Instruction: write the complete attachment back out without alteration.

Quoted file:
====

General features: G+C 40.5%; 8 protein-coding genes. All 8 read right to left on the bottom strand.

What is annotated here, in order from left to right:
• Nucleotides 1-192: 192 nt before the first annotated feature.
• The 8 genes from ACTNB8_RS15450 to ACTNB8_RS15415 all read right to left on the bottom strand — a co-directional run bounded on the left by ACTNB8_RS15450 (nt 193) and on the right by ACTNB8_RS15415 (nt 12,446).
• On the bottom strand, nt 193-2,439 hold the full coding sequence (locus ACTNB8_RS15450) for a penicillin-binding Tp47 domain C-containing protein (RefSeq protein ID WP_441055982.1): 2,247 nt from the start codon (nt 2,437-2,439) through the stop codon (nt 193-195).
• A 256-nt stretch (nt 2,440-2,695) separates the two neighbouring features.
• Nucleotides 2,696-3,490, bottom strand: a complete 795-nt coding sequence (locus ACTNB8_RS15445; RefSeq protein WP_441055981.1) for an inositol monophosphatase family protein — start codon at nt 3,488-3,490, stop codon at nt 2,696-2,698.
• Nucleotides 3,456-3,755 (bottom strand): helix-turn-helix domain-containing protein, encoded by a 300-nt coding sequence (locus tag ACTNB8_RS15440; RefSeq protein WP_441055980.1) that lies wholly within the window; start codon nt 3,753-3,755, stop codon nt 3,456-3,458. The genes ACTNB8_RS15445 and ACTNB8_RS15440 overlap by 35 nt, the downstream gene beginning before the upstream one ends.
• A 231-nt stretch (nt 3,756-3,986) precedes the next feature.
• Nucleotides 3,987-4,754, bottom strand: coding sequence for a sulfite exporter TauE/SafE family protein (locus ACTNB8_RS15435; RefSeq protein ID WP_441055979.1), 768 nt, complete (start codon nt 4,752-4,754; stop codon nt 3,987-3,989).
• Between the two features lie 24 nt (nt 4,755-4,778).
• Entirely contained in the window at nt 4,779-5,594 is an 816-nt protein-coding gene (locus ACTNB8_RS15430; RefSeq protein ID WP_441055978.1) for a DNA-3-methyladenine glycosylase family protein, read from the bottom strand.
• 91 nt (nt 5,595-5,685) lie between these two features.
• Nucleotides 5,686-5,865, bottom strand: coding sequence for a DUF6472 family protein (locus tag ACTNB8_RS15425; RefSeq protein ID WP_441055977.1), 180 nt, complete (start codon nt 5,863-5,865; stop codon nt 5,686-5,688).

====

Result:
General features: G+C 40.5%; 8 protein-coding genes. All 8 read right to left on the bottom strand.

What is annotated here, in order from left to right:
• Nucleotides 1-192: 192 nt before the first annotated feature.
• The 8 genes from ACTNB8_RS15450 to ACTNB8_RS15415 all read right to left on the bottom strand — a co-directional run bounded on the left by ACTNB8_RS15450 (nt 193) and on the right by ACTNB8_RS15415 (nt 12,446).
• On the bottom strand, nt 193-2,439 hold the full coding sequence (locus ACTNB8_RS15450) for a penicillin-binding Tp47 domain C-containing protein (RefSeq protein ID WP_441055982.1): 2,247 nt from the start codon (nt 2,437-2,439) through the stop codon (nt 193-195).
• A 256-nt stretch (nt 2,440-2,695) separates the two neighbouring features.
• Nucleotides 2,696-3,490, bottom strand: a complete 795-nt coding sequence (locus ACTNB8_RS15445; RefSeq protein WP_441055981.1) for an inositol monophosphatase family protein — start codon at nt 3,488-3,490, stop codon at nt 2,696-2,698.
• Nucleotides 3,456-3,755 (bottom strand): helix-turn-helix domain-containing protein, encoded by a 300-nt coding sequence (locus tag ACTNB8_RS15440; RefSeq protein WP_441055980.1) that lies wholly within the window; start codon nt 3,753-3,755, stop codon nt 3,456-3,458. The genes ACTNB8_RS15445 and ACTNB8_RS15440 overlap by 35 nt, the downstream gene beginning before the upstream one ends.
• A 231-nt stretch (nt 3,756-3,986) precedes the next feature.
• Nucleotides 3,987-4,754, bottom strand: coding sequence for a sulfite exporter TauE/SafE family protein (locus ACTNB8_RS15435; RefSeq protein ID WP_441055979.1), 768 nt, complete (start codon nt 4,752-4,754; stop codon nt 3,987-3,989).
• Between the two features lie 24 nt (nt 4,755-4,778).
• Entirely contained in the window at nt 4,779-5,594 is an 816-nt protein-coding gene (locus ACTNB8_RS15430; RefSeq protein ID WP_441055978.1) for a DNA-3-methyladenine glycosylase family protein, read from the bottom strand.
• 91 nt (nt 5,595-5,685) lie between these two features.
• Nucleotides 5,686-5,865, bottom strand: coding sequence for a DUF6472 family protein (locus tag ACTNB8_RS15425; RefSeq protein ID WP_441055977.1), 180 nt, complete (start codon nt 5,863-5,865; stop codon nt 5,686-5,688).